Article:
A new policy proposed by the education sabbatical officer Bee Morgan means LUSU is now boycotting open days and applicant visit days until Lancaster University commits to sustainable growth.
The proposal pointed out a number of issues with the extended timetable that has resulted in 6pm to 7pm lectures for a significant number of students. It pointed out that the University is ‘playing catch-up’ with the student population, scurrying to finish the Health Innovation Campus, the Library extension, and build a new 400-seater lecture theatre.
Ms Morgan’s proposal also makes the overwhelming case of the effects on academic staff. It points out that there has been ‘double teaching’, that greater workloads are being heaped on graduate teaching assistants, staff are unable to form working relationships with students in such large classes, staff can sometimes not have the time or focus to provide useful feedback, and counselling and learner development staff are constantly overbooked and overworked.
This is a far cry from the LUSU AGM in October, where Ms Morgan proposed a motion on potential strike action, which, among other things, described Lancaster UCU as ‘very anti-students’ union’, and said that it had ‘blocked progress on several key student issues.’ An amendment to the motion was passed during the meeting, which changed the motion to be pro-UCU. The motion was subsequently passed.
Ms Morgan's boycott is based on five conditions: that student numbers are capped at the current level or lower for the next three years, that 6pm to 7pm teaching is scrapped, that teaching is removed from the Great Hall, that there is a real commitment to ‘future proof’ space, and that the first-year accommodation guarantee is upheld.
Issues with the unsustainable growth of the University came to the fore in October 2019, when serious safety failings were uncovered at the Caton Court ‘student village’ in Lancaster. Hundreds of first-year students who came to the University through clearing were unable to secure accommodation on campus and were advised to seek rooms in Caton Court and other private-sector developments.
As recently as April 2019, the University has proclaimed the value of its ‘accommodation guarantee’ to all first-year students:
The University has an established guarantee to all first-year students that they will be accommodated in on-campus accommodation, enabling them to have a safe and full first year university experience by being placed into one of the 'colleges'. This 'accommodation guarantee' is considered to be one of the pillars of success for the student experience at Lancaster, for which the University is "triple top 10" ranked in the UK; it is therefore a critical contributor to the University's successful recruitment and league table position.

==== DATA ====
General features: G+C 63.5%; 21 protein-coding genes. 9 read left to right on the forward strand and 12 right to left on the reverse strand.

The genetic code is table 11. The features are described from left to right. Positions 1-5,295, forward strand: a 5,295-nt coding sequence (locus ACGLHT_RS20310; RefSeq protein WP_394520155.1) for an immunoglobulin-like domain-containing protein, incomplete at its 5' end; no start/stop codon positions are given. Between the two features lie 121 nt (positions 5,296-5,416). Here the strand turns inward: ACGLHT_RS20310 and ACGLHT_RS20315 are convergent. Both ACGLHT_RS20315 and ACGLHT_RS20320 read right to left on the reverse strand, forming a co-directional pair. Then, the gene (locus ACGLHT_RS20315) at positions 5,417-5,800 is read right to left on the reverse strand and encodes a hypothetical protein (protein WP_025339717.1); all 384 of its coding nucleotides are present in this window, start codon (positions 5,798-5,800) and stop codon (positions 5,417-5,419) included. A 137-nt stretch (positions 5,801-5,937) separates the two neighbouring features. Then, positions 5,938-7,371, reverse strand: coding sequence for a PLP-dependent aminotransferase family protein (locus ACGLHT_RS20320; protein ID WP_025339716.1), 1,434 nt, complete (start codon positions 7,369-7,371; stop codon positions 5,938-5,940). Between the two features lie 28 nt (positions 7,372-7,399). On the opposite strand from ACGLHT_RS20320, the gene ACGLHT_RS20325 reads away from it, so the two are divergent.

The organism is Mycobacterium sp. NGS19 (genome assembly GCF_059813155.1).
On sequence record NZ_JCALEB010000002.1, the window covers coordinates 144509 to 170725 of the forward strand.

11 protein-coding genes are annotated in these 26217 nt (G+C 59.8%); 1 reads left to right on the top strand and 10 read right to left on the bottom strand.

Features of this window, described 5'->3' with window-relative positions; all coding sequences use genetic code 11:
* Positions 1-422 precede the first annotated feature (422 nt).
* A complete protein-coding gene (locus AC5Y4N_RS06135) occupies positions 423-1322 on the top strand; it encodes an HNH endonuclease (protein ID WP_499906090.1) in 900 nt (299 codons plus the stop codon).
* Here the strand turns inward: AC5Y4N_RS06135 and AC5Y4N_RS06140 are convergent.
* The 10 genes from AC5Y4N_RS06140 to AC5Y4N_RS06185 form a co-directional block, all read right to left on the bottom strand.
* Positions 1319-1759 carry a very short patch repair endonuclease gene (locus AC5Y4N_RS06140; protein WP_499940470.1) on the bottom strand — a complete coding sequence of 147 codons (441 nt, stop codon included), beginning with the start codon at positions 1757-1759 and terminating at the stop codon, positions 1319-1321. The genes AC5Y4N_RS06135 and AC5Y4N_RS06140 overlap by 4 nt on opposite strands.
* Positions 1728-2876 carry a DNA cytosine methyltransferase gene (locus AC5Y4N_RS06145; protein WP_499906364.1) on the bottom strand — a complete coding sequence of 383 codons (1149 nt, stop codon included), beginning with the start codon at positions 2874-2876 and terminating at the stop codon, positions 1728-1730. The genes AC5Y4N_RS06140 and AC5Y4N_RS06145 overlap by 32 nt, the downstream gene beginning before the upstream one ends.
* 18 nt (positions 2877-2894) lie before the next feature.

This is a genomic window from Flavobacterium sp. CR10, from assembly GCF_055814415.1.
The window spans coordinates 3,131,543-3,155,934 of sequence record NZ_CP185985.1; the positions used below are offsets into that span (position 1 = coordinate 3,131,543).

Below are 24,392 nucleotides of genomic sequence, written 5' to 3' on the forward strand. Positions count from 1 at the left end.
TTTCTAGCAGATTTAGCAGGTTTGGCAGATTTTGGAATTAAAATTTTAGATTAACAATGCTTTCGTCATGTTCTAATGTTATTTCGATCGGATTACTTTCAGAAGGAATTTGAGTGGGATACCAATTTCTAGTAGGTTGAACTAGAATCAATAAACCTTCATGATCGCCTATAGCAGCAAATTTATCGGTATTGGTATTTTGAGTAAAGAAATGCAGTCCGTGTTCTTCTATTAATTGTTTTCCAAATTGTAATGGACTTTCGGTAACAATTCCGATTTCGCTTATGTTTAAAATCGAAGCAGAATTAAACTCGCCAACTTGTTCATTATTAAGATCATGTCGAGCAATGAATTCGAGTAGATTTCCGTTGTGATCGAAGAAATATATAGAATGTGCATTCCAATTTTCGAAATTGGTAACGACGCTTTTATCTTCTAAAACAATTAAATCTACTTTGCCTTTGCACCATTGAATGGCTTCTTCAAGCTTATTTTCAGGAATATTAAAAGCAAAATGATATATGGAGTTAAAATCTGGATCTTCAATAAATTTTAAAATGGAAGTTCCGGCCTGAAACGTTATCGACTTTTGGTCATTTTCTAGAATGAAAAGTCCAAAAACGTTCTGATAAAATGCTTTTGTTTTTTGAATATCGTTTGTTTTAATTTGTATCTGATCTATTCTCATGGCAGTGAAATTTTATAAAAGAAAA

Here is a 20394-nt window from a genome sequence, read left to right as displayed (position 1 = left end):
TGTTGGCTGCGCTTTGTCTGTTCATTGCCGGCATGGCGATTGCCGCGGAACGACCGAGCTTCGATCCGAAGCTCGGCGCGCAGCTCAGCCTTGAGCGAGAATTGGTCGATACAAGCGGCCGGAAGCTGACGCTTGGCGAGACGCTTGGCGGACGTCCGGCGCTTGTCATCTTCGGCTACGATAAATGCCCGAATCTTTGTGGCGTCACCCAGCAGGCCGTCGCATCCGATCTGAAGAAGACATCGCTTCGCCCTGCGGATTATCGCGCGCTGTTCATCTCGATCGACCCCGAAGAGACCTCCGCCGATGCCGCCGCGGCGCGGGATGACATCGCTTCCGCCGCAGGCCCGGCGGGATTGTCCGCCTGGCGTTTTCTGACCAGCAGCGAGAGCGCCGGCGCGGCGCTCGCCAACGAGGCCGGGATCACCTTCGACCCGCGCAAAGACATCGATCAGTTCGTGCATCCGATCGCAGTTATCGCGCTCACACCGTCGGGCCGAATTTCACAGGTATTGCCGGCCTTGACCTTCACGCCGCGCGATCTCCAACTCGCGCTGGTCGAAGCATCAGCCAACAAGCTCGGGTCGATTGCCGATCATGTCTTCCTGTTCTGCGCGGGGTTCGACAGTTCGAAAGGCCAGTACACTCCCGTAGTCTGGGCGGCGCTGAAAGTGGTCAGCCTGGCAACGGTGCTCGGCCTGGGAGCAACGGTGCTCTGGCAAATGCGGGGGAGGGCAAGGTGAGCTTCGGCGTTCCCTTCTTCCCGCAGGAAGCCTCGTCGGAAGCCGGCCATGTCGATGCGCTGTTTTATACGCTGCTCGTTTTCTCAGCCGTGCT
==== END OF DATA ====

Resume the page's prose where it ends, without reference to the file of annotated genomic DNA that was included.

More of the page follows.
An email obtained by Spineless under freedom of information laws indicates that Steve Bradley, the Interim Vice-Chancellor, endorsed on 23rd August a policy of continuing to outsource student accommodation to the private sector:
Ms Morgan’s proposal pointed out that the 2020 Strategic Plan issued by the University has a target of 15,000 students for this year. Spineless understands student numbers at the start of the year were in the region of 15,500. The Campus Masterplan, published in 2017, suggested that 2020 ‘could be a ‘tipping point’ where the size of our undergraduate body could damage the positive campus experience cited by students as a key reason for high student satisfaction at Lancaster.’ The Masterplan suggested capping undergraduate student numbers at 12,000 in 2021/2022.
The University has been criticised in recent years for its use of ‘conditional unconditional’ offers to attract students, a practice opposed by the Office for Students. Former education secretary Damian Hinds described their use as an ‘unethical practice’, but a University spokesperson has claimed ‘Lancaster’s unconditional offer scheme is linked to excellence in scholarship to attract the best applicants and therefore encourages students to continue to strive for the best possible grades in their exams.’
Over 50% of the University’s income is from tuition fees, and another sizable portion will come from student accommodation fees. Without this guarantee of incoming cash, the University would have been unable to fund its vast ongoing capital expenditure programme worth circa £300 million. One impact could be the 2019 Augar Review, which looked into funding of higher education, and proposed reducing tuition fees to £7,500 (this had an impact on the University's credit rating). But University management knows best: former vice-chancellor Mark E. Smith, who refused to declare a Climate Emergency in his time in office, described capital expenditure projects as ‘about simple sustainability’. So that’s that, then.